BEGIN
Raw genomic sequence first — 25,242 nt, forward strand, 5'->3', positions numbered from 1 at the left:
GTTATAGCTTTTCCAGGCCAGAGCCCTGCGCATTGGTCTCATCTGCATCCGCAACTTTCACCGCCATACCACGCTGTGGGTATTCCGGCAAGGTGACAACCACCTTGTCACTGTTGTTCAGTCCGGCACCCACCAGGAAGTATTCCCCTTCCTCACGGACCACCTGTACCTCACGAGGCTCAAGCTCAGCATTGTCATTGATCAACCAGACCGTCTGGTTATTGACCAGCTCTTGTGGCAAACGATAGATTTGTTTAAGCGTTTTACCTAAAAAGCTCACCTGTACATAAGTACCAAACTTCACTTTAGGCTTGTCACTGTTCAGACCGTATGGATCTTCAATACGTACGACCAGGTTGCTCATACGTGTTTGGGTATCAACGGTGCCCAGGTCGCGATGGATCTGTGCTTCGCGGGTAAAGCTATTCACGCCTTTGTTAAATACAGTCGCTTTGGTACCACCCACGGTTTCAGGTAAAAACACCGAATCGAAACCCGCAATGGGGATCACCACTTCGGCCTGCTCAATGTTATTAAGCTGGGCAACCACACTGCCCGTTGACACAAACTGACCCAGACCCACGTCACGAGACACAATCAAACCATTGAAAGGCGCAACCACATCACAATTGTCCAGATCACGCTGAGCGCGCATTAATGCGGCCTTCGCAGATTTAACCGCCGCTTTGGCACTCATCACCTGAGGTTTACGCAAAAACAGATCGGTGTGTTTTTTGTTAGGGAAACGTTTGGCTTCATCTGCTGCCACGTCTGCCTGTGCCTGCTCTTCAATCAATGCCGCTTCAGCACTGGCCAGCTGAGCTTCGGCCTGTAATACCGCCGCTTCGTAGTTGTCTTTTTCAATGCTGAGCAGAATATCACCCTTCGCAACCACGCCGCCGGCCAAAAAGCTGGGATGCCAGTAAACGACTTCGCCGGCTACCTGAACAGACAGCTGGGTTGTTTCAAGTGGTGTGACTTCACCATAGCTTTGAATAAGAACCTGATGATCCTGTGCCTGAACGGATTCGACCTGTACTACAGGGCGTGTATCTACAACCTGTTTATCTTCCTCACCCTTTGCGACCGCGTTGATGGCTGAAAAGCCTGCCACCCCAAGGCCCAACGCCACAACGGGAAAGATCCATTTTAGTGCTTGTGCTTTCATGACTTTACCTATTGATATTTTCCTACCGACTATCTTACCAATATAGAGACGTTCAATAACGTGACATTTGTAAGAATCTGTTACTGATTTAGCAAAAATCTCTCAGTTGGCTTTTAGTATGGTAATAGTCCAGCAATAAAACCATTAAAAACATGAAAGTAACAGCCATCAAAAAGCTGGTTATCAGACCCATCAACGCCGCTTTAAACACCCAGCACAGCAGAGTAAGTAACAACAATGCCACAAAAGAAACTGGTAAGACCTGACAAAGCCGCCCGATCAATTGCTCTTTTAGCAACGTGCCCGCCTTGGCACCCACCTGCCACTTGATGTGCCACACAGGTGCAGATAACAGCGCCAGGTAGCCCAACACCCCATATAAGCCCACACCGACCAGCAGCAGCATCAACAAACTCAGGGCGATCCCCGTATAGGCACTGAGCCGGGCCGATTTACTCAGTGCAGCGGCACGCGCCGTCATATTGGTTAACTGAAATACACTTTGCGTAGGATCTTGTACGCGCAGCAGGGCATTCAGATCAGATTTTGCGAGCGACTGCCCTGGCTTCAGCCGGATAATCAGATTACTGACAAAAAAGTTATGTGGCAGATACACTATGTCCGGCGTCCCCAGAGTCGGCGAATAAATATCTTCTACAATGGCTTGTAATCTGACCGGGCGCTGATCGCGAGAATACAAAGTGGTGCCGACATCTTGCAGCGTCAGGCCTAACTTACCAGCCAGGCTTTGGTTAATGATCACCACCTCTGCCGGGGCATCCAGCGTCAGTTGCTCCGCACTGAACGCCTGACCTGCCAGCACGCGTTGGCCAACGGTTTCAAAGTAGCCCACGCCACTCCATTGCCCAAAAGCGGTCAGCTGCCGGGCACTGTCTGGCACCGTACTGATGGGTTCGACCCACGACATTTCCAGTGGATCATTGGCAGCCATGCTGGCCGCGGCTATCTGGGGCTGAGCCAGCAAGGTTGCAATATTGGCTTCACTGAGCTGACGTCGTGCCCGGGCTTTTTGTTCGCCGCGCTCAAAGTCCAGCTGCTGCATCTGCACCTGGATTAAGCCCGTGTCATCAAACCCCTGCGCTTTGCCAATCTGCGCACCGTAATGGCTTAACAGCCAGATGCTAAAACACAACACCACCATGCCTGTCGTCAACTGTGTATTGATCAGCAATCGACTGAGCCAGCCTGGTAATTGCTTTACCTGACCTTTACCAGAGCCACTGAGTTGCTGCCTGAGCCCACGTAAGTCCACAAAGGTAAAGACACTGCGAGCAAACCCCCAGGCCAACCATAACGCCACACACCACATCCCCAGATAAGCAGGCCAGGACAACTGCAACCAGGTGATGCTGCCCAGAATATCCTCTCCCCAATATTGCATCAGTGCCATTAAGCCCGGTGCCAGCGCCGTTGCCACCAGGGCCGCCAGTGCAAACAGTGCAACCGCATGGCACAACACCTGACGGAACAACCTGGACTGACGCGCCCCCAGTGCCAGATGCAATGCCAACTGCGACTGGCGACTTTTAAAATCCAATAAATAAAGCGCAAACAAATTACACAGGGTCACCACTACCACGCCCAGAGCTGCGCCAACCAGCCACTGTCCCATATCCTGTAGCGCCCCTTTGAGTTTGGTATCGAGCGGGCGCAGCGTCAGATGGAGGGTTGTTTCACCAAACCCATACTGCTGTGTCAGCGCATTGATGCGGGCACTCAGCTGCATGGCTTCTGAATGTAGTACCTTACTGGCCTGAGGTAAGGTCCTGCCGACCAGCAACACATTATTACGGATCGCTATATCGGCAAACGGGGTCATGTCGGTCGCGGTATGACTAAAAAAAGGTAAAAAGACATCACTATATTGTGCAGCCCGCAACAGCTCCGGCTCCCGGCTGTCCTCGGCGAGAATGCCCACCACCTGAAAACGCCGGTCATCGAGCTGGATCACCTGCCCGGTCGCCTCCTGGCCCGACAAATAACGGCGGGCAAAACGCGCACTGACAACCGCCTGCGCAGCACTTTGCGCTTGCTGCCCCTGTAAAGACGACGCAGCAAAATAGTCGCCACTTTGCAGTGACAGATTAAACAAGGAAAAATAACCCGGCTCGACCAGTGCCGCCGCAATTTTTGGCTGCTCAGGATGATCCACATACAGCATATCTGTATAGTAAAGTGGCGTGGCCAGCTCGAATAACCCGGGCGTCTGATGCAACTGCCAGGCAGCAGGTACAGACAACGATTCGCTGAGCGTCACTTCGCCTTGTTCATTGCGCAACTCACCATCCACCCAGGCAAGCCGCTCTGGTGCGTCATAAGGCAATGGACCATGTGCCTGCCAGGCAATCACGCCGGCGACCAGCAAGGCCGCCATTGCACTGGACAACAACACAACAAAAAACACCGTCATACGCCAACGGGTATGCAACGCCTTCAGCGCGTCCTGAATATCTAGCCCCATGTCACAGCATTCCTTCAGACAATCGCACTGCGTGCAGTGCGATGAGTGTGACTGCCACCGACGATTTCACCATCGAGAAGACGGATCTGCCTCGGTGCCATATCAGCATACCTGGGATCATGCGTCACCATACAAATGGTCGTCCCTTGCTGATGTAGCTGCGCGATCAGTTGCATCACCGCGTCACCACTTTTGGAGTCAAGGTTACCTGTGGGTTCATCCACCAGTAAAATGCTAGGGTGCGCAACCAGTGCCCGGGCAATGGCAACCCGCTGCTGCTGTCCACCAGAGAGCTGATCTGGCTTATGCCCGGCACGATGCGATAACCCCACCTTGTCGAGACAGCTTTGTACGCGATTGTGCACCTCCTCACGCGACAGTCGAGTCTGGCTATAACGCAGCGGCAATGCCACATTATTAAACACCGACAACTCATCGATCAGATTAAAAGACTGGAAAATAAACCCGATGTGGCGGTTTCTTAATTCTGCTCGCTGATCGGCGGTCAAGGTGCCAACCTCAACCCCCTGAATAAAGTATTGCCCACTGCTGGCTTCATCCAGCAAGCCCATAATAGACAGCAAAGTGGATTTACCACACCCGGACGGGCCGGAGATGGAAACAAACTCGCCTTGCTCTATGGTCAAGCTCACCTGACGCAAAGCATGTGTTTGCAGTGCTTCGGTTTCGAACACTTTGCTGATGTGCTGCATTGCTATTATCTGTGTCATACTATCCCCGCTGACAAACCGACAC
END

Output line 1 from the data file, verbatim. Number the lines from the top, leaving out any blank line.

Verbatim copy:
Raw genomic sequence first — 25,242 nt, forward strand, 5'->3', positions numbered from 1 at the left: